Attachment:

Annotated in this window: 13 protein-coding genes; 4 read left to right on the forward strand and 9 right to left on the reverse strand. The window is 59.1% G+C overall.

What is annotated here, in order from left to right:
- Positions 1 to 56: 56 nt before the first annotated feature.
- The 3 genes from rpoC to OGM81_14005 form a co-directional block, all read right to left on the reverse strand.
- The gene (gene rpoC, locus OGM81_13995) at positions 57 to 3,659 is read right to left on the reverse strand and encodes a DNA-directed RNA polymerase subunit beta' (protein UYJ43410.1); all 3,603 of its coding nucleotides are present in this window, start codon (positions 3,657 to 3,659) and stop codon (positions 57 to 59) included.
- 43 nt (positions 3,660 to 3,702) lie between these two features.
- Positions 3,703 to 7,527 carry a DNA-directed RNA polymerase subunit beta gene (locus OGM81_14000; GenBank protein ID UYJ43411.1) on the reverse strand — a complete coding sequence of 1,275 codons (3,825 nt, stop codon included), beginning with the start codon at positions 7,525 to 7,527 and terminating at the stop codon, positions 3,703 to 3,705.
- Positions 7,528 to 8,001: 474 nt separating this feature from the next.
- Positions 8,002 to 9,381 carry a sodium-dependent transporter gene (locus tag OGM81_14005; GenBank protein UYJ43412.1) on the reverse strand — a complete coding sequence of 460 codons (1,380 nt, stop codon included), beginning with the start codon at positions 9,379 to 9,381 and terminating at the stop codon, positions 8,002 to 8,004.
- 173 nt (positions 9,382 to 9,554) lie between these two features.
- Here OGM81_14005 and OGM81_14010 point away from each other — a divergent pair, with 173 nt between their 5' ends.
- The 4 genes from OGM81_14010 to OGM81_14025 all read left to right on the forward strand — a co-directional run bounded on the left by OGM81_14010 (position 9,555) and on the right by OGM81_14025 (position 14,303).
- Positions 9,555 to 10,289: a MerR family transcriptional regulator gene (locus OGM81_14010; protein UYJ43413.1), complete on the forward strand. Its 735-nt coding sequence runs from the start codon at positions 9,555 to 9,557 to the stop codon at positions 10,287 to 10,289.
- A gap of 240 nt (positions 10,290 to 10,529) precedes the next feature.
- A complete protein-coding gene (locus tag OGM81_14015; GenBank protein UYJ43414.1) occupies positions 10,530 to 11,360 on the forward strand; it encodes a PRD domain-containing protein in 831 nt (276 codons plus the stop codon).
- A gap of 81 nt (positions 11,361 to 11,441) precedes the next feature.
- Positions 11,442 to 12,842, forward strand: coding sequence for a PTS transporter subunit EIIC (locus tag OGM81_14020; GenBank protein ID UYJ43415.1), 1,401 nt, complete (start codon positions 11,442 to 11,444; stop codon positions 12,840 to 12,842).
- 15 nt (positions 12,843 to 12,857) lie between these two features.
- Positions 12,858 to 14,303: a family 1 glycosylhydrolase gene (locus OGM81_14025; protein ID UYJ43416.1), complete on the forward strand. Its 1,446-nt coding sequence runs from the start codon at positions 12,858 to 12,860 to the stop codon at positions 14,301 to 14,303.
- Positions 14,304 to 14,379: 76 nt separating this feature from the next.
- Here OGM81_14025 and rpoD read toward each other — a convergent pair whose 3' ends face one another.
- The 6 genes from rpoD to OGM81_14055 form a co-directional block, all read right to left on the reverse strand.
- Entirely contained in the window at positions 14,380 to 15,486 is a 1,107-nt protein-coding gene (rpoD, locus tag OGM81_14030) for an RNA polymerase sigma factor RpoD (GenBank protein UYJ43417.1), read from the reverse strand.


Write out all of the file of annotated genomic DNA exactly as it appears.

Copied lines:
Annotated in this window: 13 protein-coding genes; 4 read left to right on the forward strand and 9 right to left on the reverse strand. The window is 59.1% G+C overall.

What is annotated here, in order from left to right:
- Positions 1 to 56: 56 nt before the first annotated feature.
- The 3 genes from rpoC to OGM81_14005 form a co-directional block, all read right to left on the reverse strand.
- The gene (gene rpoC, locus OGM81_13995) at positions 57 to 3,659 is read right to left on the reverse strand and encodes a DNA-directed RNA polymerase subunit beta' (protein UYJ43410.1); all 3,603 of its coding nucleotides are present in this window, start codon (positions 3,657 to 3,659) and stop codon (positions 57 to 59) included.
- 43 nt (positions 3,660 to 3,702) lie between these two features.
- Positions 3,703 to 7,527 carry a DNA-directed RNA polymerase subunit beta gene (locus OGM81_14000; GenBank protein ID UYJ43411.1) on the reverse strand — a complete coding sequence of 1,275 codons (3,825 nt, stop codon included), beginning with the start codon at positions 7,525 to 7,527 and terminating at the stop codon, positions 3,703 to 3,705.
- Positions 7,528 to 8,001: 474 nt separating this feature from the next.
- Positions 8,002 to 9,381 carry a sodium-dependent transporter gene (locus tag OGM81_14005; GenBank protein UYJ43412.1) on the reverse strand — a complete coding sequence of 460 codons (1,380 nt, stop codon included), beginning with the start codon at positions 9,379 to 9,381 and terminating at the stop codon, positions 8,002 to 8,004.
- 173 nt (positions 9,382 to 9,554) lie between these two features.
- Here OGM81_14005 and OGM81_14010 point away from each other — a divergent pair, with 173 nt between their 5' ends.
- The 4 genes from OGM81_14010 to OGM81_14025 all read left to right on the forward strand — a co-directional run bounded on the left by OGM81_14010 (position 9,555) and on the right by OGM81_14025 (position 14,303).
- Positions 9,555 to 10,289: a MerR family transcriptional regulator gene (locus OGM81_14010; protein UYJ43413.1), complete on the forward strand. Its 735-nt coding sequence runs from the start codon at positions 9,555 to 9,557 to the stop codon at positions 10,287 to 10,289.
- A gap of 240 nt (positions 10,290 to 10,529) precedes the next feature.
- A complete protein-coding gene (locus tag OGM81_14015; GenBank protein UYJ43414.1) occupies positions 10,530 to 11,360 on the forward strand; it encodes a PRD domain-containing protein in 831 nt (276 codons plus the stop codon).
- A gap of 81 nt (positions 11,361 to 11,441) precedes the next feature.
- Positions 11,442 to 12,842, forward strand: coding sequence for a PTS transporter subunit EIIC (locus tag OGM81_14020; GenBank protein ID UYJ43415.1), 1,401 nt, complete (start codon positions 11,442 to 11,444; stop codon positions 12,840 to 12,842).
- 15 nt (positions 12,843 to 12,857) lie between these two features.
- Positions 12,858 to 14,303: a family 1 glycosylhydrolase gene (locus OGM81_14025; protein ID UYJ43416.1), complete on the forward strand. Its 1,446-nt coding sequence runs from the start codon at positions 12,858 to 12,860 to the stop codon at positions 14,301 to 14,303.
- Positions 14,304 to 14,379: 76 nt separating this feature from the next.
- Here OGM81_14025 and rpoD read toward each other — a convergent pair whose 3' ends face one another.
- The 6 genes from rpoD to OGM81_14055 form a co-directional block, all read right to left on the reverse strand.
- Entirely contained in the window at positions 14,380 to 15,486 is a 1,107-nt protein-coding gene (rpoD, locus tag OGM81_14030) for an RNA polymerase sigma factor RpoD (GenBank protein UYJ43417.1), read from the reverse strand.